The state Assembly passed a measure Thursday that is less notable for what it would do — tweak the probate code — than for how it was crafted: by the public, in an online "wiki" page.
Assemblyman Mike Gatto (D-Los Angeles) announced last winter that he was going to try an experiment: open the bill-writing process to the public, similar to the way Wikipedia entries work.
The result was a bill addressing resources set aside for the care of pets after their owners have died. The measure would allow the court to appoint a guardian to manage those funds.
"It's not a burning issue of the day, I'm the first to admit it," Gatto said. "But I think the process is the burning issue of the day."
He said he "committed to the public I would introduce what they came up with."
"Typically, the public perceives that bills are drafted by special interest groups in a smoke-filled back room," Gatto said. "But this was a bill that was drafted entirely on the Internet with maximum transparency, and anybody could participate as long as they had an Internet connection."
By narrowing the bill's focus to the probate code, the measure was kept deliberately dull, designed to attract legal specialists instead of political ideologues.
Participants were able to make changes to the proposal from December through early March, when the measure was drafted in bill form and began winding its way through the Assembly. Justin Hager, communications director for Gatto, said the wiki page had at least 75 unique visitors, about a dozen of which were active users.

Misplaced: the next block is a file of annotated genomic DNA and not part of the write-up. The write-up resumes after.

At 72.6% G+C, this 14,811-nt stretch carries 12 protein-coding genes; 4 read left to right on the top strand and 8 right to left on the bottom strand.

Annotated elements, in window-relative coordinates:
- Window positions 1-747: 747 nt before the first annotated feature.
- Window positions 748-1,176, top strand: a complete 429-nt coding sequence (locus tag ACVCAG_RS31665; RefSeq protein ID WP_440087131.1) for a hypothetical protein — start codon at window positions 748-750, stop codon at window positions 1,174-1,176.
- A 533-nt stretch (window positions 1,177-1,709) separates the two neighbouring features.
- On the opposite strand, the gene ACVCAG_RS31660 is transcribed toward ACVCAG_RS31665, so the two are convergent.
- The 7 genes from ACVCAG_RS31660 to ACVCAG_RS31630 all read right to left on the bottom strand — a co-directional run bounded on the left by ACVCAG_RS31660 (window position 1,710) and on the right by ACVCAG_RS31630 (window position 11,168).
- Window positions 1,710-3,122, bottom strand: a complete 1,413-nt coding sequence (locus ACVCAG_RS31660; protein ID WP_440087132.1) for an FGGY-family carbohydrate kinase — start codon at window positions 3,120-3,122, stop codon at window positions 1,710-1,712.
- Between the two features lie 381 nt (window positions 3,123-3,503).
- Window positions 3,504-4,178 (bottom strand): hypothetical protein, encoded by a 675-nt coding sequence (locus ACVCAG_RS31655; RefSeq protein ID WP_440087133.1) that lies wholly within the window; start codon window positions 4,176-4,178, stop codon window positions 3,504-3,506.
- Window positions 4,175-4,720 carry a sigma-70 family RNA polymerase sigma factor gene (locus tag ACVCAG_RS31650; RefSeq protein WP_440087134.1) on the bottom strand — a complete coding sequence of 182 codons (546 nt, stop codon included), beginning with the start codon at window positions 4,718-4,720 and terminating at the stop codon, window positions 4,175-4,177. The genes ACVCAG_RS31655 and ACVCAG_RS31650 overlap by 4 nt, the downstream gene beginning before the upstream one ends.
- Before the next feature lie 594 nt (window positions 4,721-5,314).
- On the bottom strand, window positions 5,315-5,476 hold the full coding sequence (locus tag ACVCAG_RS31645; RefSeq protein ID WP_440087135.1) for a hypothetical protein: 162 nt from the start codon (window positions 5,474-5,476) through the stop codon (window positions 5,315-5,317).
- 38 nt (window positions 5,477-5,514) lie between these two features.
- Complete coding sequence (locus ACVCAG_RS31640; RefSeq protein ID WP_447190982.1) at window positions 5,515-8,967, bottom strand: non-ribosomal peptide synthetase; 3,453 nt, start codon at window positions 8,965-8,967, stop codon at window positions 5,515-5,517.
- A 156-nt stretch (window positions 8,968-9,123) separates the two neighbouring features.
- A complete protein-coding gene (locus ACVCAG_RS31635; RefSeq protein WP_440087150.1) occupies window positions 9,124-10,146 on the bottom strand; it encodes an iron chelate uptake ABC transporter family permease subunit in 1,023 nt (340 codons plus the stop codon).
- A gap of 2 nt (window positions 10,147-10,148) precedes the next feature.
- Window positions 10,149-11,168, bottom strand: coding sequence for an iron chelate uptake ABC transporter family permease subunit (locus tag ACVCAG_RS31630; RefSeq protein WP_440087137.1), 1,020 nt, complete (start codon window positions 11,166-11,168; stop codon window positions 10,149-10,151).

One visitor was Tim Bonnemann, whose San Jose firm Intellitics designs digital civic engagement tools. Bonnemann, who observed the wiki collaboration but did not suggest policy changes, said crowdsourcing can be a "very exciting tool" for lawmakers, but Gatto's first attempt had "room for improvement."
Noting that the assemblyman was "intentionally hands-off" in guiding the proposal, Bonnemann said the process would benefit from "more clear documentation of what input was gathered, how it was interpreted, how it was introduced and how it made its way through the sausage-making process."
Still, Bonnemann said he was "pretty excited to see that someone is actually exploring this as an option for a legislator or politician to engage with his or her constituents."
In the future, Gatto said he wants to venture into topics that can attract more attention.
"A controversial bill would actually benefit the process, because it would draw more attention to the fact that the bill had been proposed by the public," he said.
His current measure, AB 1520, passed 72 to 0. It now heads to the Senate.
Also Thursday, the Assembly gave final clearance to a bill that would grant an extension on workers' compensation claims for families of deceased firefighters and police officers who died from cancer, tuberculosis and certain other diseases.
Under that measure, by Speaker John A. Pérez (D-Los Angeles), families could file claims up to 420 weeks after the date of injury and no more than one year after the date of death.
The bill, AB 1035, passed 72 to 1 and now heads to the governor.